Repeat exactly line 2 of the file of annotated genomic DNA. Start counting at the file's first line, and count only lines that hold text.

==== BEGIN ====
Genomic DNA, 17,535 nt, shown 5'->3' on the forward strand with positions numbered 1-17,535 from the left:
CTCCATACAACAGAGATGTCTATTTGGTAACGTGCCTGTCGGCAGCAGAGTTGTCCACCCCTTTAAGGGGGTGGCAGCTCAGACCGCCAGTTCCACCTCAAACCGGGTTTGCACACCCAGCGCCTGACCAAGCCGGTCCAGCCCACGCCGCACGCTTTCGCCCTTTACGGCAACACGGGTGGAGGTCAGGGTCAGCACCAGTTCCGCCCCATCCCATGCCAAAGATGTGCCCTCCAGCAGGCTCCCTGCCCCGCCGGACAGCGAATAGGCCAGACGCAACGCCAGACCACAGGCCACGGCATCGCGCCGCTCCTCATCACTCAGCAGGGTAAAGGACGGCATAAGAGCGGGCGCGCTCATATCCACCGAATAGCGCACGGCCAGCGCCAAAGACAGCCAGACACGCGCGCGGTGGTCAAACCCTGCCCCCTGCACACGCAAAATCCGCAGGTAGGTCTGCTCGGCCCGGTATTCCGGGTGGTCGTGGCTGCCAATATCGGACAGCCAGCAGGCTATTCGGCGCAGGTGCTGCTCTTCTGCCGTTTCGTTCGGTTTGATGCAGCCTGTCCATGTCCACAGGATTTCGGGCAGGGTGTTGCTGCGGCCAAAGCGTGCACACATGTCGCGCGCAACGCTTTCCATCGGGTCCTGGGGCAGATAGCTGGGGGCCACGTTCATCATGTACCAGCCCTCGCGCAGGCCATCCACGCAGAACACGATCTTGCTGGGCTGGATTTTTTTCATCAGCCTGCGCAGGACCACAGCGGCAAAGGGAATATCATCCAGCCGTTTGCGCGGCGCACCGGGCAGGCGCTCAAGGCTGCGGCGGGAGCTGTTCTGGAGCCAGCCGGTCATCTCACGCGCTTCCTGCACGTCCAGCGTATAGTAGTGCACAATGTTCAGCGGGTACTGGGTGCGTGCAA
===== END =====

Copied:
CTCCATACAACAGAGATGTCTATTTGGTAACGTGCCTGTCGGCAGCAGAGTTGTCCACCCCTTTAAGGGGGTGGCAGCTCAGACCGCCAGTTCCACCTCAAACCGGGTTTGCACACCCAGCGCCTGACCAAGCCGGTCCAGCCCACGCCGCACGCTTTCGCCCTTTACGGCAACACGGGTGGAGGTCAGGGTCAGCACCAGTTCCGCCCCATCCCATGCCAAAGATGTGCCCTCCAGCAGGCTCCCTGCCCCGCCGGACAGCGAATAGGCCAGACGCAACGCCAGACCACAGGCCACGGCATCGCGCCGCTCCTCATCACTCAGCAGGGTAAAGGACGGCATAAGAGCGGGCGCGCTCATATCCACCGAATAGCGCACGGCCAGCGCCAAAGACAGCCAGACACGCGCGCGGTGGTCAAACCCTGCCCCCTGCACACGCAAAATCCGCAGGTAGGTCTGCTCGGCCCGGTATTCCGGGTGGTCGTGGCTGCCAATATCGGACAGCCAGCAGGCTATTCGGCGCAGGTGCTGCTCTTCTGCCGTTTCGTTCGGTTTGATGCAGCCTGTCCATGTCCACAGGATTTCGGGCAGGGTGTTGCTGCGGCCAAAGCGTGCACACATGTCGCGCGCAACGCTTTCCATCGGGTCCTGGGGCAGATAGCTGGGGGCCACGTTCATCATGTACCAGCCCTCGCGCAGGCCATCCACGCAGAACACGATCTTGCTGGGCTGGATTTTTTTCATCAGCCTGCGCAGGACCACAGCGGCAAAGGGAATATCATCCAGCCGTTTGCGCGGCGCACCGGGCAGGCGCTCAAGGCTGCGGCGGGAGCTGTTCTGGAGCCAGCCGGTCATCTCACGCGCTTCCTGCACGTCCAGCGTATAGTAGTGCACAATGTTCAGCGGGTACTGGGTGCGTGCAA